Plasticity refers to the ability of many organisms to change their biology or behaviour to respond to changes in the environment, particularly when these are stressful. Humans are, perhaps, the most plastic of all species, and hence the most variable. This book reflects on the history of research in this area, state-of-the-art research methods and discoveries and needs for future research in human plasticity and variability. Topics discussed include child growth, starvation, disease of both young and old and the effects of migration, modernisation and other life-style changes. The book will be especially useful to biological anthropologists, human biologists and medical scientists interested in knowing more about how and why humans vary.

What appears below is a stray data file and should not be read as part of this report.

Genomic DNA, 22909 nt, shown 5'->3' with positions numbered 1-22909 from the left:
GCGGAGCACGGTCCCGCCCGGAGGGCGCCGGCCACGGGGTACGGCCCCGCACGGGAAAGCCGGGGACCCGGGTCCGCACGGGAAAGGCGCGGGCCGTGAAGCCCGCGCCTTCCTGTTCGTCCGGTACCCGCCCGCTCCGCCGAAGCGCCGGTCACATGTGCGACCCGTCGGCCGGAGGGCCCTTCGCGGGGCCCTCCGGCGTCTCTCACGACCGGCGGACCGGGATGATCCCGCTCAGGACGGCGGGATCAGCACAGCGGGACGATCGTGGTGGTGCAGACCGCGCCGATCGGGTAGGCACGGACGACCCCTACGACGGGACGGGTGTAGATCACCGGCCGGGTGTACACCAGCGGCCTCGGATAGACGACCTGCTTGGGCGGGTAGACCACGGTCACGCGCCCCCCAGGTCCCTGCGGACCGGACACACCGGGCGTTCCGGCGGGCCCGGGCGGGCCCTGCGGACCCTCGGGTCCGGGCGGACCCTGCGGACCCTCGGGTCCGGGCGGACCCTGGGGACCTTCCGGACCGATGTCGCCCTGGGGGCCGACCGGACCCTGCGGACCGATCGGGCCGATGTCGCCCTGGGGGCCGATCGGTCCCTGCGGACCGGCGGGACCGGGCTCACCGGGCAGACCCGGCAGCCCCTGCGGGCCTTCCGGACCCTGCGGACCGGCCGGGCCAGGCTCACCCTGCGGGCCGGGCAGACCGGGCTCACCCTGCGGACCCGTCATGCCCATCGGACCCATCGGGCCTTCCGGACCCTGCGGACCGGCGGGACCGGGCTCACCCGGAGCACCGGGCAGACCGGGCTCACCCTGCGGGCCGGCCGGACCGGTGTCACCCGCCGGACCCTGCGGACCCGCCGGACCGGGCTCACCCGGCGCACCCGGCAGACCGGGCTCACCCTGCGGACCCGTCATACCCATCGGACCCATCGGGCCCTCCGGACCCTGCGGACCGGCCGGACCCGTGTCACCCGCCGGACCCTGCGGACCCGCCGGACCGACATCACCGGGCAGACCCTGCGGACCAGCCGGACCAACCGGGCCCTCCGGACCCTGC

Foreword G. A. Harrison; Introduction B. Bogin and C. G. N. Mascie-Taylor; 1. The pervasiveness of plasticity D. F. Roberts; 2. Plasticity in early development D. J. Pritchard; 3. Plasticity in the growth of Mayan refugee children living in the United States B. Bogin; 4. The place of plasticity in the study of the secular trend for male stature J. L. Boldsen; 5. Plasticity, growth and energy balance S. J. Ulijaszek; 6. The study of migrants as a strategy for understanding human biological plasticity G. W. Lasker; 7. Human migration: effects on people, effects on populations G. Coleman; 8. The use of surnames in the study of human variation and plasticity John H. Relethford; 9. A biological anthropological approach to measuring societal stress of parasitic disease - a case study of Schistosomiasis C. G. N. Mascie-Taylor and G. E. H. Mohamed; 10. Biological adaptability, plasticity and disease: patterns in modernising societies R. M. Garruto; 11. Human biological adaptability with special emphasis on plasticity: history, development and problems for future research L. M. Schell; Index.